Results from these disambiguation processes can easily become the input into other tasks such as a document classification. [Disambiguated], tagged concepts should be a better basis for classifying the documents. If the concepts are not disambiguated, then much noise is added, leading to lower performance of the classification task.
There are two main advantages of using such a disambiguation system. The first advantage is that we have no need to create any kind of training set, which would obviously be quite expensive to create considering that hundreds of contexts for each concept within the knowledge graph would need to be disambiguated manually. With a knowledge graph of the size of KBpedia, that would mean a training set of about 3.8 million examples. But since the training takes place on the structure of the knowledge graph that already exists, there is no need to create such a training set. Also, different parts of the knowledge graph could be used to create different kinds of knowledge structures ([i.e.], in this article we used the subclassof paths within the knowledge structure, but we could have used different aspects, different relationship paths, etc.). Alternate knowledge structures may result in different graph embeddings that may perform better in different situations.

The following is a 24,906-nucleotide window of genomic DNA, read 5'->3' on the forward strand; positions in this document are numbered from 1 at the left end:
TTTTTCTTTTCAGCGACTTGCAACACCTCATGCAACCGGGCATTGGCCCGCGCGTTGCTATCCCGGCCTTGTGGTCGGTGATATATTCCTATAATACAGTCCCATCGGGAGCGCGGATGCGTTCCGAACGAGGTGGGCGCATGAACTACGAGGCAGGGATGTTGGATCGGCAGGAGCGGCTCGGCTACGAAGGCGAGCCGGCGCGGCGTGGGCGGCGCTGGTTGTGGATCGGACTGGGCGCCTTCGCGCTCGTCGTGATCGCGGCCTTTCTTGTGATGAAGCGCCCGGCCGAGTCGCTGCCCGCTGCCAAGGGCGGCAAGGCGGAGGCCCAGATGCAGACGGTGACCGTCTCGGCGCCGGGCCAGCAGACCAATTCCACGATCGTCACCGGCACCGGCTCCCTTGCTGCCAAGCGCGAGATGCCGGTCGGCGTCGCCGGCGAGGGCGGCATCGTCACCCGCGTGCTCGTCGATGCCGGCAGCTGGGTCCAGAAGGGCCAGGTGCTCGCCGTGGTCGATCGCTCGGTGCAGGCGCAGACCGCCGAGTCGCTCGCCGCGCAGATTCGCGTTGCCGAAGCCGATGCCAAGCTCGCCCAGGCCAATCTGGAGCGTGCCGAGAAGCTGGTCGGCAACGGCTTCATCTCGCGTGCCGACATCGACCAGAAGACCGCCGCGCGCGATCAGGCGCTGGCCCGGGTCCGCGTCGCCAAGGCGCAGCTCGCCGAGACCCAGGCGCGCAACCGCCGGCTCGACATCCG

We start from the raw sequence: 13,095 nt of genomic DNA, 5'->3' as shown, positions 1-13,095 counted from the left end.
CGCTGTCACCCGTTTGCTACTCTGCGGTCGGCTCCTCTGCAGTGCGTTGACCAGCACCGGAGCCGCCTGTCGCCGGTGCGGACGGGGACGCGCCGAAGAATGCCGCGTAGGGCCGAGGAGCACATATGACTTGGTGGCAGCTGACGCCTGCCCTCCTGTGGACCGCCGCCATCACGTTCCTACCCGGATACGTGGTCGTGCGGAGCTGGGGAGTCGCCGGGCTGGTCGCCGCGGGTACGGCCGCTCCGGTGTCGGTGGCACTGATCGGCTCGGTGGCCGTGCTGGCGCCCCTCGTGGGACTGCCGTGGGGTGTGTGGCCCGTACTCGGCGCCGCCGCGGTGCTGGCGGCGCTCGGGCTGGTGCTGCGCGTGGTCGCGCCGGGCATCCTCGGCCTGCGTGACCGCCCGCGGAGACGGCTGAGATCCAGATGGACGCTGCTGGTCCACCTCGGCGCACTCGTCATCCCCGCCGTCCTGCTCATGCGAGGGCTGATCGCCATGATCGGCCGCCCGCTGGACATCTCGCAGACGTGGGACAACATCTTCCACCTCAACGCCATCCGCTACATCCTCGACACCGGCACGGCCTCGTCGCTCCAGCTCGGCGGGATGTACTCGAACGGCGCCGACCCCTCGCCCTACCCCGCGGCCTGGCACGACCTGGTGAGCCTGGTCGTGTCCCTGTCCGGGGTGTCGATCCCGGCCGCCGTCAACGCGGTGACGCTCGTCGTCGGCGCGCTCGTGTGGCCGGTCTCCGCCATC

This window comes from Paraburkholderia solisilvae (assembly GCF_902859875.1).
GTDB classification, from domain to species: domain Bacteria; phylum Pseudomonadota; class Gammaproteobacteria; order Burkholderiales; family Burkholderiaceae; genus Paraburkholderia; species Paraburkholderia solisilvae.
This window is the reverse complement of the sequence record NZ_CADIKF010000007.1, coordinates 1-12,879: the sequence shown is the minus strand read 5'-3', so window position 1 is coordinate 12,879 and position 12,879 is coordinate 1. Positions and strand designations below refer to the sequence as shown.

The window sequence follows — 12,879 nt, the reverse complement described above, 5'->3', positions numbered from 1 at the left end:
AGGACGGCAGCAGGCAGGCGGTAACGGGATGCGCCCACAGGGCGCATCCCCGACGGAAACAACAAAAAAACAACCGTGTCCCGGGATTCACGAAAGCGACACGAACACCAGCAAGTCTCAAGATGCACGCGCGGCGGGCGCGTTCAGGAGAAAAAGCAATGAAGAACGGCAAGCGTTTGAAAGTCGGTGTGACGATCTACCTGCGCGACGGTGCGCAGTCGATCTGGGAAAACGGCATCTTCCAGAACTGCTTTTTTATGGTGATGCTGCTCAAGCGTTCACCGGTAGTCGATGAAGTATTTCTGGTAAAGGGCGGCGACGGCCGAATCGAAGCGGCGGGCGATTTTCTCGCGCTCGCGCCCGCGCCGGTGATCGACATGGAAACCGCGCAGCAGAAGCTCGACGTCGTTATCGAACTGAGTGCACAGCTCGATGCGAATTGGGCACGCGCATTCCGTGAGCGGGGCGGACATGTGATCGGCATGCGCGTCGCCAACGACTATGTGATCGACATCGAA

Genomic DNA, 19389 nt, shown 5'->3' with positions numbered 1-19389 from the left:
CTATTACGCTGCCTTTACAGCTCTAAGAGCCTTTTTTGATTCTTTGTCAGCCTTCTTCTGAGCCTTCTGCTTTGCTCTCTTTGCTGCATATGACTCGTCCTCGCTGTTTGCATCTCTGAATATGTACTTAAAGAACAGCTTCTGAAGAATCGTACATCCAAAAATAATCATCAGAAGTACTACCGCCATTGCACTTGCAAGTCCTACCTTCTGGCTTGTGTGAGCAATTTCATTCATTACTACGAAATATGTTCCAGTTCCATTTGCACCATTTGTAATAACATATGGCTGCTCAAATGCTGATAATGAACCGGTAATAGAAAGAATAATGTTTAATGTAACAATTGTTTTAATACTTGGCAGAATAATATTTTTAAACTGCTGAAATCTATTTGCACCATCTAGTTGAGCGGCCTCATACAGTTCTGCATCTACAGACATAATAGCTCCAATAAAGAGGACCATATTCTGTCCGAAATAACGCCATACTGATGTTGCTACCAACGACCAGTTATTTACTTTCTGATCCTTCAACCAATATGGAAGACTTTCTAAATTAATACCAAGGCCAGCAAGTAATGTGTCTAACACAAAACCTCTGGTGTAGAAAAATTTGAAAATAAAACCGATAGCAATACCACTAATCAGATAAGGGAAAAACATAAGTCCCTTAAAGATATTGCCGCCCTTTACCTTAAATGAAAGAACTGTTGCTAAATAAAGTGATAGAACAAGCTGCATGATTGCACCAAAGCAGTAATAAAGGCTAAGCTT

The second advantage is that since we only use simple linear algebra to disambiguate the concepts, performance is really fast. On average, we can disambiguate a single word within 0.65
milliseconds which means that we can disambiguate about 1,538 words per second with this method on a commodity desktop computer.
Many more experiments could be performed to increase the performance of these methods, while retaining the ease of model creation and the disambiguation speed. New context algorithms could be tested, bigger sliding windows, etc. New graph embedding creation algorithms could be tested. New DeepWalk graph walk algorithms could be used such as breadth and depth first searches, etc.